Guest Post | Inside Scoop

Workplace Violence in Healthcare: How Can We Make A Change?

Guest Author: Frank Hahn

June 07, 2021
workplace violence in healthcare

Workplace violence in healthcare is a growing problem in and against our industry. 

Nurses, physician assistants, physicians, and so many more work tirelessly to provide care for their patients and community members, yet they are often at risk for receiving both physical and verbal acts of violence.

We must address this. 

The World Health Organization (WHO) outlines that eight to 30% of providers will experience workplace violence in healthcare throughout their careers.  

On top of this, multidisciplinary scientific organization, Frontiers in Public Health, includes a compilation of academic studies that determine 61.9% of workers have reported being exposed to workplace violence in healthcare. 

Despite there being laws in place to protect them from these acts, it continues to happen across the country; oftentimes, it even goes unreported. 

As healthcare workers, we need a movement to raise awareness and demand change.  

Healthcare workers want to help people, we even took an oath to do no harm; but what happens when that harm is redirected back at us? 

Do we help ourselves? Isn’t allowing this to continue, indeed, doing harm?  

This is not ‘part of the job.

As healthcare providers, we push safety above all, but when it comes to our own, we’re often questioned if we ‘deescalated’ properly.  

Imagine you are in the middle of a shift, your team is understaffed, the physician is nowhere to be found, and you are attempting to juggle several patients at once.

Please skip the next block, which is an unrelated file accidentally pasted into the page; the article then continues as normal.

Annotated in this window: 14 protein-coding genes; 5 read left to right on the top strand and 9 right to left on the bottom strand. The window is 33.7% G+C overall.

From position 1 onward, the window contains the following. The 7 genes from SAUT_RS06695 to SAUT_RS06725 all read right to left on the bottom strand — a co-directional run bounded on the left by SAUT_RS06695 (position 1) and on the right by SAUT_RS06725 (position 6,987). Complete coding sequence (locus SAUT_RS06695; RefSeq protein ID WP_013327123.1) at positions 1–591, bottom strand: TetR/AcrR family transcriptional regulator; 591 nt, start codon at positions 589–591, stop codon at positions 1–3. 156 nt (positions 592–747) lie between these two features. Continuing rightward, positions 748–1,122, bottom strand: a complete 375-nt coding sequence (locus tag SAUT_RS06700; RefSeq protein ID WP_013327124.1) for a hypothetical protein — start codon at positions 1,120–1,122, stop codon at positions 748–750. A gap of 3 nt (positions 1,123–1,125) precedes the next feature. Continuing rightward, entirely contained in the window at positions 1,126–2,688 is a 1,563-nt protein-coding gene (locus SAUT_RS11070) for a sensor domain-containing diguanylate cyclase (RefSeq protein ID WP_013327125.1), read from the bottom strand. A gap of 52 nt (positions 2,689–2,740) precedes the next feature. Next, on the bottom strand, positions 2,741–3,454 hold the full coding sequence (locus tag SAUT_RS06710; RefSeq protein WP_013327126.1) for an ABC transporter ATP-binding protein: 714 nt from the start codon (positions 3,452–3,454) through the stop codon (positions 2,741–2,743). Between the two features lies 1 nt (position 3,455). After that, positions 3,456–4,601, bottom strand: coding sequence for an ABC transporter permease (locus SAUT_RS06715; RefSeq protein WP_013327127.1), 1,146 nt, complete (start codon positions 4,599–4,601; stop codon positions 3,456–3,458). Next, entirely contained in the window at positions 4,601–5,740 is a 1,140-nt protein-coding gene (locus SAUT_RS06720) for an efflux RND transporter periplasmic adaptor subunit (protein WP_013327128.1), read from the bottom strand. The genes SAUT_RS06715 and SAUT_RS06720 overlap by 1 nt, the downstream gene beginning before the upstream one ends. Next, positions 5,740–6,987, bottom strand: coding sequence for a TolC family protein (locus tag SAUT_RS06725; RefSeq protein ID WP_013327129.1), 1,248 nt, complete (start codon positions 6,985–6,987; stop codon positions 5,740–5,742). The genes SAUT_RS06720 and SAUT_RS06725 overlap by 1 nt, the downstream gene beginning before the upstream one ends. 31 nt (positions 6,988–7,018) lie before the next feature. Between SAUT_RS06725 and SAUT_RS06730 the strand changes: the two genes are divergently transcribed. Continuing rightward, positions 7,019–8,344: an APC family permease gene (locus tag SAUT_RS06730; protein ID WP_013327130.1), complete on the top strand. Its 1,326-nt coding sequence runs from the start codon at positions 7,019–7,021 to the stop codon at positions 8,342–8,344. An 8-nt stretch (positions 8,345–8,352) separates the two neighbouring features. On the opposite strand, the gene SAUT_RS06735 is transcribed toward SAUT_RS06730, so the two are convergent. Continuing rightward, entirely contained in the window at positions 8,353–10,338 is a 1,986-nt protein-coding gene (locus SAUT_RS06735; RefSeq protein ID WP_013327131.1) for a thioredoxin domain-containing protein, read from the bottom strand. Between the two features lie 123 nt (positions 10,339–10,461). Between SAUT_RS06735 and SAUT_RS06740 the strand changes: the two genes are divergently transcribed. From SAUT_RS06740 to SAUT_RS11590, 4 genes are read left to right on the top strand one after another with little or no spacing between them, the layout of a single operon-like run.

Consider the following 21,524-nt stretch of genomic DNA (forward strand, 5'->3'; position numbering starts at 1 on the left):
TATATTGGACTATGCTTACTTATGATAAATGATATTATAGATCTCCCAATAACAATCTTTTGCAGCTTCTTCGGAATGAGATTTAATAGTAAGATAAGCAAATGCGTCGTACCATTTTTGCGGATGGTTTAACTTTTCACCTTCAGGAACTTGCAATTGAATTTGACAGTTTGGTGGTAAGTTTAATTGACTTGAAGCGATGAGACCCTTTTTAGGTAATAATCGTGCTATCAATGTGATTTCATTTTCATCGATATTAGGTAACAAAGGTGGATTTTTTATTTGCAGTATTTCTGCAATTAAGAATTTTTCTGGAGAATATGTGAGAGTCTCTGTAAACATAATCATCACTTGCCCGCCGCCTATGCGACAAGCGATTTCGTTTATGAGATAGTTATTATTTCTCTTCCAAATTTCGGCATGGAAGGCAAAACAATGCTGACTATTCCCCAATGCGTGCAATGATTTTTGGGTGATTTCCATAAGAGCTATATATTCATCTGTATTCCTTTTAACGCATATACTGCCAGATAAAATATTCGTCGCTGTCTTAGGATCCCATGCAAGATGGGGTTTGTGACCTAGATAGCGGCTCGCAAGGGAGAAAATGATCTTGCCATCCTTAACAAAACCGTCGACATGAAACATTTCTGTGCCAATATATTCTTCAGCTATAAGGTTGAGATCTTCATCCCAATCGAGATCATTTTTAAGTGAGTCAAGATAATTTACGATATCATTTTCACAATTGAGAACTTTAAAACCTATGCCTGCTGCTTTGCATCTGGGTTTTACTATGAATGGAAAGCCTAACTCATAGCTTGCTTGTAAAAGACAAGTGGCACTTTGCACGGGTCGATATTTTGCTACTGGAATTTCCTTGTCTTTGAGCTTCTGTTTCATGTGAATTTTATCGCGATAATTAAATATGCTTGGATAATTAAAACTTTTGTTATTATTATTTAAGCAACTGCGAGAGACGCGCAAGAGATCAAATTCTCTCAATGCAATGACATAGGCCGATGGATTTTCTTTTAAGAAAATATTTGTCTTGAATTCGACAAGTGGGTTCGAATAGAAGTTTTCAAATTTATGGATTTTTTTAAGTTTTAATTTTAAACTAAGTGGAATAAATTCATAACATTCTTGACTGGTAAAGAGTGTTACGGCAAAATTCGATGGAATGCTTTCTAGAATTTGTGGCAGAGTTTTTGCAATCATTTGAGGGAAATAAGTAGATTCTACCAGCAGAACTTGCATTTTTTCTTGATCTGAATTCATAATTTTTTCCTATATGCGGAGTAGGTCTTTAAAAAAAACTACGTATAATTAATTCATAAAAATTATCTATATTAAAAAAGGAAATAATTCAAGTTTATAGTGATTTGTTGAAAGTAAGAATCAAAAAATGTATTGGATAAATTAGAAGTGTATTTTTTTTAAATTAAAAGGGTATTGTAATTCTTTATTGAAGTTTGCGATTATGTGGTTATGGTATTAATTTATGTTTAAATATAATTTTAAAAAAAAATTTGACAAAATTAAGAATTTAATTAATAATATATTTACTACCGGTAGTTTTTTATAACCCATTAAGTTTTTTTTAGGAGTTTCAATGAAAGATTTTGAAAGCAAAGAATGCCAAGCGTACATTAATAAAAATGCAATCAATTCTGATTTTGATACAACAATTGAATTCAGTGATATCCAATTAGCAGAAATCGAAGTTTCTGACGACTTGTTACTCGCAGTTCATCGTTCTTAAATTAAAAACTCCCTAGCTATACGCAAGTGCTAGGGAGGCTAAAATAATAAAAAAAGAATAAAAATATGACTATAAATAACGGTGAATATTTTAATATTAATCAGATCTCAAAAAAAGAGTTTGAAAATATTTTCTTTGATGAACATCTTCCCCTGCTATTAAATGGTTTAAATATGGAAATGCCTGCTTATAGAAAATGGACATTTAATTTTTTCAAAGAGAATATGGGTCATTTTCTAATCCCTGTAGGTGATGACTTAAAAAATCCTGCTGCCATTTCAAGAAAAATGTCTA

I’m sure we have all been there before; the stress levels can be very high, and from a patient’s perspective, the result of an understaffed team can be very frustrating.  

One of your patients begins screaming at you, insulting not only the apparent lack of care they’re receiving (you just checked their vitals moments before), but your ability to do your job, intelligence, and appearance as well. 

This is verbal abuse, and a common incident of workplace violence in healthcare.  

At this point, you ask yourself, “Why do I even do this job? 

In an attempt to deescalate the situation, you calmly back away, apologizing to the patient profusely, with your hands up and in front of your face; next thing you know, you fall to the ground from a thrown object.  

The patient has thrown a full backpack at you.  

Your fall is broken by a workstation on wheels; everything begins crashing to the floor.  

You are humiliated.  

The thought, “Did I deescalate?” arises, because you know that you will be asked this by your superior following the incident. 

Why do I even do this job?” You ask.  

But we know why we do it.  

We do it for all those that appreciate our care. We do it to help; that’s the majority of our work.  

But this scenario? This form of workplace violence in healthcare that continues without recourse? 

When do we get to make it stop? When do we get to do so without fear of retribution by management?  

When does workplace violence in healthcare stop being ‘part of the job?’

It stops when we follow through with absolute transparency that there will be zero tolerance of violence on our healthcare providers.  

Spread the word, raise awareness, and protect our healthcare workers, so we can continue to protect and save you! 

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